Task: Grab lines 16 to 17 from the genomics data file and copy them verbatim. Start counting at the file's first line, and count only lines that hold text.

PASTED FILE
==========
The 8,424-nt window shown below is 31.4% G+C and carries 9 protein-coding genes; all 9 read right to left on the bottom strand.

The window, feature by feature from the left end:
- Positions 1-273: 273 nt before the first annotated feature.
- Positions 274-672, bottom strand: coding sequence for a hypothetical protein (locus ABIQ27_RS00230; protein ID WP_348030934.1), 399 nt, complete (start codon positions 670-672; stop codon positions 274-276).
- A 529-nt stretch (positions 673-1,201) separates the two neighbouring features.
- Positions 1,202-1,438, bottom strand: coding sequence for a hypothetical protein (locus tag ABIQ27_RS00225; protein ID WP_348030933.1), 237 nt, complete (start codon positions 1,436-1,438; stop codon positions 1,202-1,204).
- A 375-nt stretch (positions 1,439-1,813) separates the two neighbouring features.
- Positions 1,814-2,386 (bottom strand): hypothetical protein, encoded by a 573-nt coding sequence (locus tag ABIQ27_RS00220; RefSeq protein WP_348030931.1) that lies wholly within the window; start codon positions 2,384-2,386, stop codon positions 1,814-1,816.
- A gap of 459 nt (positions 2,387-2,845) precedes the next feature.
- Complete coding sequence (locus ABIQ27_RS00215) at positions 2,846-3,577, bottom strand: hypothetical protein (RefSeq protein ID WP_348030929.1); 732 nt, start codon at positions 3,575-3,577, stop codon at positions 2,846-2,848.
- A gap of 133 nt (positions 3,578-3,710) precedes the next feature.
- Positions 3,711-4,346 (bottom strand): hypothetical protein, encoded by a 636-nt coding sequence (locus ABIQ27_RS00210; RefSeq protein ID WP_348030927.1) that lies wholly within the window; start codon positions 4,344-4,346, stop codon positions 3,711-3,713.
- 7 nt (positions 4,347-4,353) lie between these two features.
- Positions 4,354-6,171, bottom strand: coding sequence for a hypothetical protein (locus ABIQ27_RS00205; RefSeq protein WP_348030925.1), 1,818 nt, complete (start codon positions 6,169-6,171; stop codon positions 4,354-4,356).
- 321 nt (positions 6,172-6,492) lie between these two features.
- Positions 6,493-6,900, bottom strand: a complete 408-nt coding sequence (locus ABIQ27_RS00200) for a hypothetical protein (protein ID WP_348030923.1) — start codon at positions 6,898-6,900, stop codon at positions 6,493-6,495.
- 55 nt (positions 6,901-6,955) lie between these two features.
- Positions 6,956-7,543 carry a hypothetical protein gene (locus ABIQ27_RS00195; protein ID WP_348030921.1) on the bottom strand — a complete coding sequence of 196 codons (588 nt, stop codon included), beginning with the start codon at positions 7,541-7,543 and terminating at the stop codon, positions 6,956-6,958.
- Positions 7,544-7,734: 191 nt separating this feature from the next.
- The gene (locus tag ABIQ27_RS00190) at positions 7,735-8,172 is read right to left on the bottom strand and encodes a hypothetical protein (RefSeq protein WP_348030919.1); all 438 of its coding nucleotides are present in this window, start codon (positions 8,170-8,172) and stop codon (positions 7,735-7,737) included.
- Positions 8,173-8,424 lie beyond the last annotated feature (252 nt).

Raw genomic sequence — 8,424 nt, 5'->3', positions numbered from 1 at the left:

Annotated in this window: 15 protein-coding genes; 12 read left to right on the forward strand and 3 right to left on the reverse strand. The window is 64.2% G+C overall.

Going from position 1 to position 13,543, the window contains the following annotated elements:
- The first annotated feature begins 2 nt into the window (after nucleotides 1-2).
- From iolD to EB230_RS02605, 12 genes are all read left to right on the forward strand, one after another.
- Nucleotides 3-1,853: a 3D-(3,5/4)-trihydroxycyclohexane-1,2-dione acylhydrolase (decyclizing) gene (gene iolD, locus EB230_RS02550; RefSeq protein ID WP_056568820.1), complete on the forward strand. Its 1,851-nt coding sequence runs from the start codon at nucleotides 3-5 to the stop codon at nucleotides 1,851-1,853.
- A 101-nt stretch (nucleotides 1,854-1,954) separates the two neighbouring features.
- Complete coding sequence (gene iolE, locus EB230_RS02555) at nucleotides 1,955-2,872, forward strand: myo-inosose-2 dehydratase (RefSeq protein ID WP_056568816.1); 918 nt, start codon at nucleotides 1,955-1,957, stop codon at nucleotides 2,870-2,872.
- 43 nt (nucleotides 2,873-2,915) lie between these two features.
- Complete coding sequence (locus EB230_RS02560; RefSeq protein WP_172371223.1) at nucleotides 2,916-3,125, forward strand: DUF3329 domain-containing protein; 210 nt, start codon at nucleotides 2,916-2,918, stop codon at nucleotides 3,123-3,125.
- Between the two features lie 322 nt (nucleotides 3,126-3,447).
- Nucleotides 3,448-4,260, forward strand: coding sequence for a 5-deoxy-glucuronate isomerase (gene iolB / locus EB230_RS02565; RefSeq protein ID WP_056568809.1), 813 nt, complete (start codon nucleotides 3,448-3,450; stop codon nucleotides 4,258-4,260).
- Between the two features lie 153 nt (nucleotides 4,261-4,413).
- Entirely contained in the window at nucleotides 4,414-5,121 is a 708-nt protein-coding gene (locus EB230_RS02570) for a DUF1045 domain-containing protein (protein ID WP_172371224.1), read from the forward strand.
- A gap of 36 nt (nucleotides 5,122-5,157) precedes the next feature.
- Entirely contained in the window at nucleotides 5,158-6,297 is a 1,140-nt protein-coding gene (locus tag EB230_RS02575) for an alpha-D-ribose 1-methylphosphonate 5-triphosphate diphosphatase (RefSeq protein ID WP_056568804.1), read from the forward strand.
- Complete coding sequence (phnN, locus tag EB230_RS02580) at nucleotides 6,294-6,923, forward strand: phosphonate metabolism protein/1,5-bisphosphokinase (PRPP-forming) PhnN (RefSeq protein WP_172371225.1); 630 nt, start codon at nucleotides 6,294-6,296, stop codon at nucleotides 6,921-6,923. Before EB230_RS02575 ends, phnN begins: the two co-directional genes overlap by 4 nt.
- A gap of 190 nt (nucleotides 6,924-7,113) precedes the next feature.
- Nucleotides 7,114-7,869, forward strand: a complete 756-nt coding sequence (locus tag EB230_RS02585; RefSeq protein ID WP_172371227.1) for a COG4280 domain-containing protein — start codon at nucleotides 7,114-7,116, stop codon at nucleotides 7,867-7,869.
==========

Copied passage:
- Positions 6,493-6,900, bottom strand: a complete 408-nt coding sequence (locus ABIQ27_RS00200) for a hypothetical protein (protein ID WP_348030923.1) — start codon at positions 6,898-6,900, stop codon at positions 6,493-6,495.
- 55 nt (positions 6,901-6,955) lie between these two features.